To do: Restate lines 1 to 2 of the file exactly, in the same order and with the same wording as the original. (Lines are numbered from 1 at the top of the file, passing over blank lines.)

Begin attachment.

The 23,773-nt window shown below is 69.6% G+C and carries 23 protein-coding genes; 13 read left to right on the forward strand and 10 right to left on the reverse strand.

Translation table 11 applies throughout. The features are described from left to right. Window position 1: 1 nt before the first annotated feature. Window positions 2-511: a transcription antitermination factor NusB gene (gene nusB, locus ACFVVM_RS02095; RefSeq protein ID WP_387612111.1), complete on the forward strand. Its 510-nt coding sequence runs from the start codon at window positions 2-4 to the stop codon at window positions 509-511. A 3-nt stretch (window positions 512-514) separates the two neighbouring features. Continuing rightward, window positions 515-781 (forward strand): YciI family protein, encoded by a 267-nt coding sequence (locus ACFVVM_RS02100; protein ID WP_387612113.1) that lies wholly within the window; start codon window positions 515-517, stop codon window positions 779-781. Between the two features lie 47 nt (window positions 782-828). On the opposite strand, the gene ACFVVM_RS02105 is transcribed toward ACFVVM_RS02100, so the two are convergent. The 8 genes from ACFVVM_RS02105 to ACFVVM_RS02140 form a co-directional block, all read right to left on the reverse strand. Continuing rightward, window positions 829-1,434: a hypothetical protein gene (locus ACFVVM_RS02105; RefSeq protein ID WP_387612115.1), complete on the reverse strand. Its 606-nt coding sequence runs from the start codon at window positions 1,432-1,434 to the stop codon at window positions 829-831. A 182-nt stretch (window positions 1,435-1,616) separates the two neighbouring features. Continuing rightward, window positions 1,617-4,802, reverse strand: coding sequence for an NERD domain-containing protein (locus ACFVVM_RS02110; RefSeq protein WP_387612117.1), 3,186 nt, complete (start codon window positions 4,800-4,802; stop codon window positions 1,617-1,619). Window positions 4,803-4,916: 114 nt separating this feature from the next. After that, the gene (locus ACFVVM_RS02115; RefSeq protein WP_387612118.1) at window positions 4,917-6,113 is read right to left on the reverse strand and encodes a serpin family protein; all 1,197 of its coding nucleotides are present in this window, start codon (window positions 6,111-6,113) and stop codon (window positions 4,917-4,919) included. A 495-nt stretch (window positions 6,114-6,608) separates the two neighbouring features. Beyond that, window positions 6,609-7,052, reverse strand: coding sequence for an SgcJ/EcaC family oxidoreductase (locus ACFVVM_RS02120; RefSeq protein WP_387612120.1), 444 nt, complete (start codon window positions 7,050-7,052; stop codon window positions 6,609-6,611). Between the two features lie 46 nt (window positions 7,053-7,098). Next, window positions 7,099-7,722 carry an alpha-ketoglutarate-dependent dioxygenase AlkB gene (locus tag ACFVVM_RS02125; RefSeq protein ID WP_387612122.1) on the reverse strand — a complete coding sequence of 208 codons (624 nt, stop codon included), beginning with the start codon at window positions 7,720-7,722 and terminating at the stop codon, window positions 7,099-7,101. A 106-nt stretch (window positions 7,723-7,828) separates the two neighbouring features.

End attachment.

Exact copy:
The 23,773-nt window shown below is 69.6% G+C and carries 23 protein-coding genes; 13 read left to right on the forward strand and 10 right to left on the reverse strand.

Translation table 11 applies throughout. The features are described from left to right. Window position 1: 1 nt before the first annotated feature. Window positions 2-511: a transcription antitermination factor NusB gene (gene nusB, locus ACFVVM_RS02095; RefSeq protein ID WP_387612111.1), complete on the forward strand. Its 510-nt coding sequence runs from the start codon at window positions 2-4 to the stop codon at window positions 509-511. A 3-nt stretch (window positions 512-514) separates the two neighbouring features. Continuing rightward, window positions 515-781 (forward strand): YciI family protein, encoded by a 267-nt coding sequence (locus ACFVVM_RS02100; protein ID WP_387612113.1) that lies wholly within the window; start codon window positions 515-517, stop codon window positions 779-781. Between the two features lie 47 nt (window positions 782-828). On the opposite strand, the gene ACFVVM_RS02105 is transcribed toward ACFVVM_RS02100, so the two are convergent. The 8 genes from ACFVVM_RS02105 to ACFVVM_RS02140 form a co-directional block, all read right to left on the reverse strand. Continuing rightward, window positions 829-1,434: a hypothetical protein gene (locus ACFVVM_RS02105; RefSeq protein ID WP_387612115.1), complete on the reverse strand. Its 606-nt coding sequence runs from the start codon at window positions 1,432-1,434 to the stop codon at window positions 829-831. A 182-nt stretch (window positions 1,435-1,616) separates the two neighbouring features. Continuing rightward, window positions 1,617-4,802, reverse strand: coding sequence for an NERD domain-containing protein (locus ACFVVM_RS02110; RefSeq protein WP_387612117.1), 3,186 nt, complete (start codon window positions 4,800-4,802; stop codon window positions 1,617-1,619). Window positions 4,803-4,916: 114 nt separating this feature from the next. After that, the gene (locus ACFVVM_RS02115; RefSeq protein WP_387612118.1) at window positions 4,917-6,113 is read right to left on the reverse strand and encodes a serpin family protein; all 1,197 of its coding nucleotides are present in this window, start codon (window positions 6,111-6,113) and stop codon (window positions 4,917-4,919) included. A 495-nt stretch (window positions 6,114-6,608) separates the two neighbouring features. Beyond that, window positions 6,609-7,052, reverse strand: coding sequence for an SgcJ/EcaC family oxidoreductase (locus ACFVVM_RS02120; RefSeq protein WP_387612120.1), 444 nt, complete (start codon window positions 7,050-7,052; stop codon window positions 6,609-6,611). Between the two features lie 46 nt (window positions 7,053-7,098). Next, window positions 7,099-7,722 carry an alpha-ketoglutarate-dependent dioxygenase AlkB gene (locus tag ACFVVM_RS02125; RefSeq protein ID WP_387612122.1) on the reverse strand — a complete coding sequence of 208 codons (624 nt, stop codon included), beginning with the start codon at window positions 7,720-7,722 and terminating at the stop codon, window positions 7,099-7,101. A 106-nt stretch (window positions 7,723-7,828) separates the two neighbouring features.